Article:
I guess anything to the east of Durham would have EMS units begin with 4. I am not sure about anything to the north of Bruce or Muskoka, I can recall hearing a Sudbury CACC call to a Manlitoulin EMS unit (with a 1 hour or more ETA to a hospital!) many years ago when I was up in Tobermory. I cant remember if the EMS unit began with 5 or 6 up there.
 

RyanAC

Member
Joined
Mar 28, 2013
Messages
15
Location
Laurentian Hills, ON
I guess anything to the east of Durham would have EMS units begin with 4. I am not sure about anything to the north of Bruce or Muskoka, I can recall hearing a Sudbury CACC call to a Manlitoulin EMS unit (with a 1 hour or more ETA to a hospital!) many years ago when I was up in Tobermory. I cant remember if the EMS unit began with 5 or 6 up there.
The Manitoulin units begin with 5. Some do at least.
 

SCPD

QRT
Joined
Feb 24, 2001
Messages
0
Location
Virginia
Yes up here in Zone 3 (Sudbury Manitoulin Region, etc) They all start with "5" (5227 for example)
 

EJB

Member
Joined
Oct 29, 2002
Messages
3,407
Location
Downtown Hamilton
Halton has units like 3189, which has been around since I've lived here, some units that begin with 32 or 33.

York and Peel have 30 and 31.

Hamilton cities generally begin as 22 or 23 for new units or supervisors and ERU's.

Brant, Haldimand, Norfolk are usually 21xx, Same as Waterloo Ems. I hear Guelph and Dufferin's as 21xx and 23xx.

I can't receive Norfolk or Listowel or anything west of Brantford and London CACC units rarely go into the towers in my region.
 

exkalibur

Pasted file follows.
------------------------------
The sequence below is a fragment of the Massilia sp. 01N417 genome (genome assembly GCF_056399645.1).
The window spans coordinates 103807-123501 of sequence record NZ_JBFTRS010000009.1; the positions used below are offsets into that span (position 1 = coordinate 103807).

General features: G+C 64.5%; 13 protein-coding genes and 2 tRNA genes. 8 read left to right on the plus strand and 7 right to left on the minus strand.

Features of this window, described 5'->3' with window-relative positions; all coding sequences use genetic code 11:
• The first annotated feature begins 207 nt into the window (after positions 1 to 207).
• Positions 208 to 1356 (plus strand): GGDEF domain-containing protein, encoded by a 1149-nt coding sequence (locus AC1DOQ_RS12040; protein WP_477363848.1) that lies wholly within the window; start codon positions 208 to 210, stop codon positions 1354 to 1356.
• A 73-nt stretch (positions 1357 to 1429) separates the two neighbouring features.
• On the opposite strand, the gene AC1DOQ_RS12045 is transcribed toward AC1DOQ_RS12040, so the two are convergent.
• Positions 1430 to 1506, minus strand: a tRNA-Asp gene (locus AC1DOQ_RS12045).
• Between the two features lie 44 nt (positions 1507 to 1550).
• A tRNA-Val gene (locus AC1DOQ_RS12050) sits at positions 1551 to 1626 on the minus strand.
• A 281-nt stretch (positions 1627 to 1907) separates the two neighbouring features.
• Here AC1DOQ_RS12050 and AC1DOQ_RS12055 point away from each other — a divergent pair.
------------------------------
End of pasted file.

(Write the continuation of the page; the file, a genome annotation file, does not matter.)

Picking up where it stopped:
Member
Premium Subscriber
Joined
Aug 15, 2006
Messages
2,697
Location
York, Ontario
That's correct. OASIS = Ontario Ambulance Service Information System. It isn't JUST employee numbers, there's a bunch more to it - but that's what they mean by an OASIS number.
 

EJB

Member
Joined
Oct 29, 2002
Messages
3,407
Location
Downtown Hamilton
That's correct. OASIS = Ontario Ambulance Service Information System. It isn't JUST employee numbers, there's a bunch more to it - but that's what they mean by an OASIS number.
I used to occasionally hear an EMT give out his/her OASIS number when they were patched to base hospitals, generally to doctors.

An example: When Hamilton CACC operated two channels (same sort of arrangement as today except they are talkgroups) I would hear an EMS unit bringing in someone who was CTAS 4-1, pretty much dead. When the EMT's were unable to revive a patient enroute to the ER you would generally hear a doctor ask for the OASIS number of the EMT's that were unable to revive the patient. At that time, the doctor at the hospital would pronounce them.

To be honest, I dont hear this interaction all that often anymore. Toronto EMS used to speak to doctors on a designated talkgroup, I guess cell phones are used more often or there is different protocol these days. Perhaps an EMT can clear this up for us.
 

bpsmicro

Member
Joined
Dec 19, 2002
Messages
235
Location
near Ottawa; Canada
You're not going to find very many EMTs in Ontario. :)

But you're right, TOR (Termination of Resuscitation) request calls are made by cell phone or landline whenever possible. It's a very rare occasion, typically because there's no cell service or landline available, when they do it via a patch. As you can imagine, it's a pretty strict protocol.
BTW, that's what "Code-6" means: pronounced by family physician, on-scene physician, or base hospital physician. And there's a heap of paperwork that goes with that.
 
Status
Not open for further replies.
Top